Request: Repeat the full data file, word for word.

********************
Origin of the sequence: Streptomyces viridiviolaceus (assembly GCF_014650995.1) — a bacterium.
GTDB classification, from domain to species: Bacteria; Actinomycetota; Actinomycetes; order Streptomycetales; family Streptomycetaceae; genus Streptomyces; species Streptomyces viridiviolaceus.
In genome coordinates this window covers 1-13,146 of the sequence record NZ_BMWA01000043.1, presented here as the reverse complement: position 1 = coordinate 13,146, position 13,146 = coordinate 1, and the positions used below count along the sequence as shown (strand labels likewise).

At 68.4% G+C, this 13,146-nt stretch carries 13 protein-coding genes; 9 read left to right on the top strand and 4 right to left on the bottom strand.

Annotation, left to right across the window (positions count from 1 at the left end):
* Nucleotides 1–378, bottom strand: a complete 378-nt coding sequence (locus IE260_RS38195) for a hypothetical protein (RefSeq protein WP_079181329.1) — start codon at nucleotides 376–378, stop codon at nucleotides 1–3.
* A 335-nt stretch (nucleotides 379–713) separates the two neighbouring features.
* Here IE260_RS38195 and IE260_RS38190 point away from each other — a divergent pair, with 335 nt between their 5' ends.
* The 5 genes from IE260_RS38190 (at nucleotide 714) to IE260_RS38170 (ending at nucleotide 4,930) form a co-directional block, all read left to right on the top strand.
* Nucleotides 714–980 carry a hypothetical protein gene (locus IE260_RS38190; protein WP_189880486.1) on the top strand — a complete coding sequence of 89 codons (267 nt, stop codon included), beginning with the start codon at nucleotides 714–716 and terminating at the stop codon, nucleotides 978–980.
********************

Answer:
Origin of the sequence: Streptomyces viridiviolaceus (assembly GCF_014650995.1) — a bacterium.
GTDB classification, from domain to species: Bacteria; Actinomycetota; Actinomycetes; order Streptomycetales; family Streptomycetaceae; genus Streptomyces; species Streptomyces viridiviolaceus.
In genome coordinates this window covers 1-13,146 of the sequence record NZ_BMWA01000043.1, presented here as the reverse complement: position 1 = coordinate 13,146, position 13,146 = coordinate 1, and the positions used below count along the sequence as shown (strand labels likewise).

At 68.4% G+C, this 13,146-nt stretch carries 13 protein-coding genes; 9 read left to right on the top strand and 4 right to left on the bottom strand.

Annotation, left to right across the window (positions count from 1 at the left end):
* Nucleotides 1–378, bottom strand: a complete 378-nt coding sequence (locus IE260_RS38195) for a hypothetical protein (RefSeq protein WP_079181329.1) — start codon at nucleotides 376–378, stop codon at nucleotides 1–3.
* A 335-nt stretch (nucleotides 379–713) separates the two neighbouring features.
* Here IE260_RS38195 and IE260_RS38190 point away from each other — a divergent pair, with 335 nt between their 5' ends.
* The 5 genes from IE260_RS38190 (at nucleotide 714) to IE260_RS38170 (ending at nucleotide 4,930) form a co-directional block, all read left to right on the top strand.
* Nucleotides 714–980 carry a hypothetical protein gene (locus IE260_RS38190; protein WP_189880486.1) on the top strand — a complete coding sequence of 89 codons (267 nt, stop codon included), beginning with the start codon at nucleotides 714–716 and terminating at the stop codon, nucleotides 978–980.